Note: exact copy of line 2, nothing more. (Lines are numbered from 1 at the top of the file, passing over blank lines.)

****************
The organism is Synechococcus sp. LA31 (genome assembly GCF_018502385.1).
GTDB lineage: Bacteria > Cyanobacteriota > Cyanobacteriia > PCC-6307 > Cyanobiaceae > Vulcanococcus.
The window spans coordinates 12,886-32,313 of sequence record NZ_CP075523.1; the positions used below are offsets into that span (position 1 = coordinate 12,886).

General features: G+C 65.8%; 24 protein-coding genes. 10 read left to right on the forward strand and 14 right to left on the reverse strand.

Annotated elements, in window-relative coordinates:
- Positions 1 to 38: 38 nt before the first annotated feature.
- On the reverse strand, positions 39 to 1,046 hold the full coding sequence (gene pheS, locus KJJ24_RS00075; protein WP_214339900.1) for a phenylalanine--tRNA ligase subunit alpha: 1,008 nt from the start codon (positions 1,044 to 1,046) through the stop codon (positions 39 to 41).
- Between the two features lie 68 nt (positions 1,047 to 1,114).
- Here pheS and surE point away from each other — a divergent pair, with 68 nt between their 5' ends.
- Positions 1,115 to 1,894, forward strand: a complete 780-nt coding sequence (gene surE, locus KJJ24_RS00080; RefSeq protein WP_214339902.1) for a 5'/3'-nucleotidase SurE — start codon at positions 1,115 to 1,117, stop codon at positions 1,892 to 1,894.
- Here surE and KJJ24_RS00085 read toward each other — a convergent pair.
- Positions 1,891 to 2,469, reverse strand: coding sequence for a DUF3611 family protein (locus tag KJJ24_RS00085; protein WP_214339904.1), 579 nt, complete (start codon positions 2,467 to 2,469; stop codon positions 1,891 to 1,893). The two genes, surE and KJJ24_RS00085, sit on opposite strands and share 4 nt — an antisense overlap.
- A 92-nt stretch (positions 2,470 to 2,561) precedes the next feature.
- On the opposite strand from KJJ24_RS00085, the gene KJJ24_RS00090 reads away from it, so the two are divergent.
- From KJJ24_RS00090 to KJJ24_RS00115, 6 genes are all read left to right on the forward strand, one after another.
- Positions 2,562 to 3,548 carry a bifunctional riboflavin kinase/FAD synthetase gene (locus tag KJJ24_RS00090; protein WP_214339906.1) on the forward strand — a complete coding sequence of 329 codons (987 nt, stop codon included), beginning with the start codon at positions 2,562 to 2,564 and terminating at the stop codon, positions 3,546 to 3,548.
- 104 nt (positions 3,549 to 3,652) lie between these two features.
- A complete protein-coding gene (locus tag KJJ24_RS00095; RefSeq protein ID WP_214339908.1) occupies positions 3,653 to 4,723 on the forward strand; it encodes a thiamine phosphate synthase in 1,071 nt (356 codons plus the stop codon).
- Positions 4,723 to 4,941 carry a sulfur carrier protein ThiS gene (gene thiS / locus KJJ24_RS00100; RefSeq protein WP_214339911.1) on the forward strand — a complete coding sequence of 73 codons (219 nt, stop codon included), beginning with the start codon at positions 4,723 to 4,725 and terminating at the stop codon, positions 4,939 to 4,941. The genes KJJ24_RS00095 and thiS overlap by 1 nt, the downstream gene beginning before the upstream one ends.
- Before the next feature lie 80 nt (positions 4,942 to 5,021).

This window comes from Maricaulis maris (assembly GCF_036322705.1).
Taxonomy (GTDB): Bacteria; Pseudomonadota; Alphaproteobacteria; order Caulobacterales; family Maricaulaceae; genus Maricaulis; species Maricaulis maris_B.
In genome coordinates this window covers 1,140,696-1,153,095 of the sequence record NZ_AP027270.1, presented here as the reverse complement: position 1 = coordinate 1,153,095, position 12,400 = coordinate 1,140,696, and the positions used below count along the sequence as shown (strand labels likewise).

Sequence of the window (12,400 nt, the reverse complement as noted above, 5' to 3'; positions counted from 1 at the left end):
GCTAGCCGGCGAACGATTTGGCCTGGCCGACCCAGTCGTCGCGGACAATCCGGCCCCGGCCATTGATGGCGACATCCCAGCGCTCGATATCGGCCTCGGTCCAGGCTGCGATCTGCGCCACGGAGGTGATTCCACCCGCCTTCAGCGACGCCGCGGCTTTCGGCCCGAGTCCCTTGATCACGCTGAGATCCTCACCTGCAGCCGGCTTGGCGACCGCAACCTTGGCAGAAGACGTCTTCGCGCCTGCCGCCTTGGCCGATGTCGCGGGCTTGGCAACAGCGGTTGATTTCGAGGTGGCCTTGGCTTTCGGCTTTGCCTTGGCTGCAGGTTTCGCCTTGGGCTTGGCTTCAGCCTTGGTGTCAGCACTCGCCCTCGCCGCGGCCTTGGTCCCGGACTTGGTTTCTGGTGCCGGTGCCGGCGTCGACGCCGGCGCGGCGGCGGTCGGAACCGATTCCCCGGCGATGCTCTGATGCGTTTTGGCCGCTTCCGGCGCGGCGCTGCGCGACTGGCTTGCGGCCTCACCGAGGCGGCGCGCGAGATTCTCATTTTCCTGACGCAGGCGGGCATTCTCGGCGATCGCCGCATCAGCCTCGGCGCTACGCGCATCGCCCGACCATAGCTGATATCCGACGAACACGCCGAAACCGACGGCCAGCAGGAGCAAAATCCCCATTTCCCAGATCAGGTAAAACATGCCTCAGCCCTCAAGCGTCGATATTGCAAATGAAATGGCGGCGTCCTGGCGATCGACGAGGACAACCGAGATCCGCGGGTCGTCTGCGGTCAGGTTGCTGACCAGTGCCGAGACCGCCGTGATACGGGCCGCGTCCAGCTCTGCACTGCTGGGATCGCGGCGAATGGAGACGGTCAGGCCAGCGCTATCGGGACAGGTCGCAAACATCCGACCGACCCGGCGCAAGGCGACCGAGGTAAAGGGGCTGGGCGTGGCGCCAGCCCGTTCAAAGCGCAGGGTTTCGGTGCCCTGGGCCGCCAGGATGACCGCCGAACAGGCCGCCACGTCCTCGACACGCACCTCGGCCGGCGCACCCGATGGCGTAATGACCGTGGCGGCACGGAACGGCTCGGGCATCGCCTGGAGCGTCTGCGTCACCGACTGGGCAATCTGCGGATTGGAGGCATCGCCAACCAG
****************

GTDB lineage: Bacteria > Cyanobacteriota > Cyanobacteriia > PCC-6307 > Cyanobiaceae > Vulcanococcus.